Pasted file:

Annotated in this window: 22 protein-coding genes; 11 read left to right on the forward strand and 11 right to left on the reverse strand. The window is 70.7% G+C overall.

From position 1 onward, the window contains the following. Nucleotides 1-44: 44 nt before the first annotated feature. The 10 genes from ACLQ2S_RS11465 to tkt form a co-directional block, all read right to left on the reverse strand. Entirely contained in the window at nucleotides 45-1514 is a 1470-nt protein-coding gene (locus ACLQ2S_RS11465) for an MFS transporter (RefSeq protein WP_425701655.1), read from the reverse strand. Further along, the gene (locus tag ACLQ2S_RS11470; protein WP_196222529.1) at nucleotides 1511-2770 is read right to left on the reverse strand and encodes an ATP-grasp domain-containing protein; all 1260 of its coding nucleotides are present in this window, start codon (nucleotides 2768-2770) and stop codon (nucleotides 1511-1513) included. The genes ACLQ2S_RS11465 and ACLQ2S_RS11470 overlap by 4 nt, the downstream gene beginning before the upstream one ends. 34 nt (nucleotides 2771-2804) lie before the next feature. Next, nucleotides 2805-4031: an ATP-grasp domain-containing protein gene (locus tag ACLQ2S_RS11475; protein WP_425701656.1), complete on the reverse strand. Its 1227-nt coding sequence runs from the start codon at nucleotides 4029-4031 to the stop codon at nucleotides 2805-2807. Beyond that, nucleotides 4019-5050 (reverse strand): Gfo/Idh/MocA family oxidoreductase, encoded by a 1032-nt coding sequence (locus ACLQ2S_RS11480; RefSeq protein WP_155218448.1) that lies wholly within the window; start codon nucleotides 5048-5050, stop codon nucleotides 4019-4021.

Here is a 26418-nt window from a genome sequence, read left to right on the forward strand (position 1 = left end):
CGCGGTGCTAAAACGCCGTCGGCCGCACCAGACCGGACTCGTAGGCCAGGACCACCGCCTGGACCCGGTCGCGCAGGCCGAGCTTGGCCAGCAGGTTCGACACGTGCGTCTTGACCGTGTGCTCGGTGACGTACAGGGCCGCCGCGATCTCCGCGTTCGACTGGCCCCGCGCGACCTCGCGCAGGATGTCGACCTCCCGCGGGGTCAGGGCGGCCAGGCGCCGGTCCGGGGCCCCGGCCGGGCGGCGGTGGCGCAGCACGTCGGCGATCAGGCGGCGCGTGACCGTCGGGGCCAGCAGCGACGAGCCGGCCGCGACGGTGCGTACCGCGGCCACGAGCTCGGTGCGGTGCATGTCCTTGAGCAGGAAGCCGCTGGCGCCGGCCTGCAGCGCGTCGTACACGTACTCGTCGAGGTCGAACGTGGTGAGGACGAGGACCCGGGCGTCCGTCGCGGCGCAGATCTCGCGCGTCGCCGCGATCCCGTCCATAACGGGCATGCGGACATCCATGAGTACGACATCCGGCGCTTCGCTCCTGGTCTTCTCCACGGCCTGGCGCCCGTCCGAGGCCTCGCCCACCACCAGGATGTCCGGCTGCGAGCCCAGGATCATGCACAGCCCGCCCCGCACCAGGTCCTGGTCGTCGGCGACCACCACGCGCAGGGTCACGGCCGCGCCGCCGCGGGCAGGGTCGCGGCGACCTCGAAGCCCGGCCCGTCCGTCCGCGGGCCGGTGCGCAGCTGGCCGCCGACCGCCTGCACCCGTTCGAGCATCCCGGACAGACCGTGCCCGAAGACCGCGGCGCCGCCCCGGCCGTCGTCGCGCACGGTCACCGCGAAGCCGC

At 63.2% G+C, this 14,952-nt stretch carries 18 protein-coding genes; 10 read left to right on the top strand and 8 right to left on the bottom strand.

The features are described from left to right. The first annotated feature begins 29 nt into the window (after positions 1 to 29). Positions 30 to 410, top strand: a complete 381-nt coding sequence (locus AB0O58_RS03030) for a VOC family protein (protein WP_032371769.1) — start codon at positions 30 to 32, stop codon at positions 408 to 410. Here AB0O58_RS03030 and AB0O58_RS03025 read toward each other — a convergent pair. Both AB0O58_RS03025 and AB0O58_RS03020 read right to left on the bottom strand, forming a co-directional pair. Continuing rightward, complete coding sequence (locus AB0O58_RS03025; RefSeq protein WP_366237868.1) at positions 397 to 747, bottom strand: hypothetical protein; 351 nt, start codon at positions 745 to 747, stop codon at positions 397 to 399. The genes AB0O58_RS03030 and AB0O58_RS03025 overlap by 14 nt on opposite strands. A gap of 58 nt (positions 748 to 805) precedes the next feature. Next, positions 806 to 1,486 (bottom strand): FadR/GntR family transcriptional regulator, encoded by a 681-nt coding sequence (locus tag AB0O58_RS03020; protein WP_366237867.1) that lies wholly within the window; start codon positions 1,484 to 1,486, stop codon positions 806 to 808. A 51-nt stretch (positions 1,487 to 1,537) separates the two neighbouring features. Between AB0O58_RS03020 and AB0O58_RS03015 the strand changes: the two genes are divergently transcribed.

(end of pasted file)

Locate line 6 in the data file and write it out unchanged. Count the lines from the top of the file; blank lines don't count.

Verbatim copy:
The features are described from left to right. The first annotated feature begins 29 nt into the window (after positions 1 to 29). Positions 30 to 410, top strand: a complete 381-nt coding sequence (locus AB0O58_RS03030) for a VOC family protein (protein WP_032371769.1) — start codon at positions 30 to 32, stop codon at positions 408 to 410. Here AB0O58_RS03030 and AB0O58_RS03025 read toward each other — a convergent pair. Both AB0O58_RS03025 and AB0O58_RS03020 read right to left on the bottom strand, forming a co-directional pair. Continuing rightward, complete coding sequence (locus AB0O58_RS03025; RefSeq protein WP_366237868.1) at positions 397 to 747, bottom strand: hypothetical protein; 351 nt, start codon at positions 745 to 747, stop codon at positions 397 to 399. The genes AB0O58_RS03030 and AB0O58_RS03025 overlap by 14 nt on opposite strands. A gap of 58 nt (positions 748 to 805) precedes the next feature. Next, positions 806 to 1,486 (bottom strand): FadR/GntR family transcriptional regulator, encoded by a 681-nt coding sequence (locus tag AB0O58_RS03020; protein WP_366237867.1) that lies wholly within the window; start codon positions 1,484 to 1,486, stop codon positions 806 to 808. A 51-nt stretch (positions 1,487 to 1,537) separates the two neighbouring features. Between AB0O58_RS03020 and AB0O58_RS03015 the strand changes: the two genes are divergently transcribed.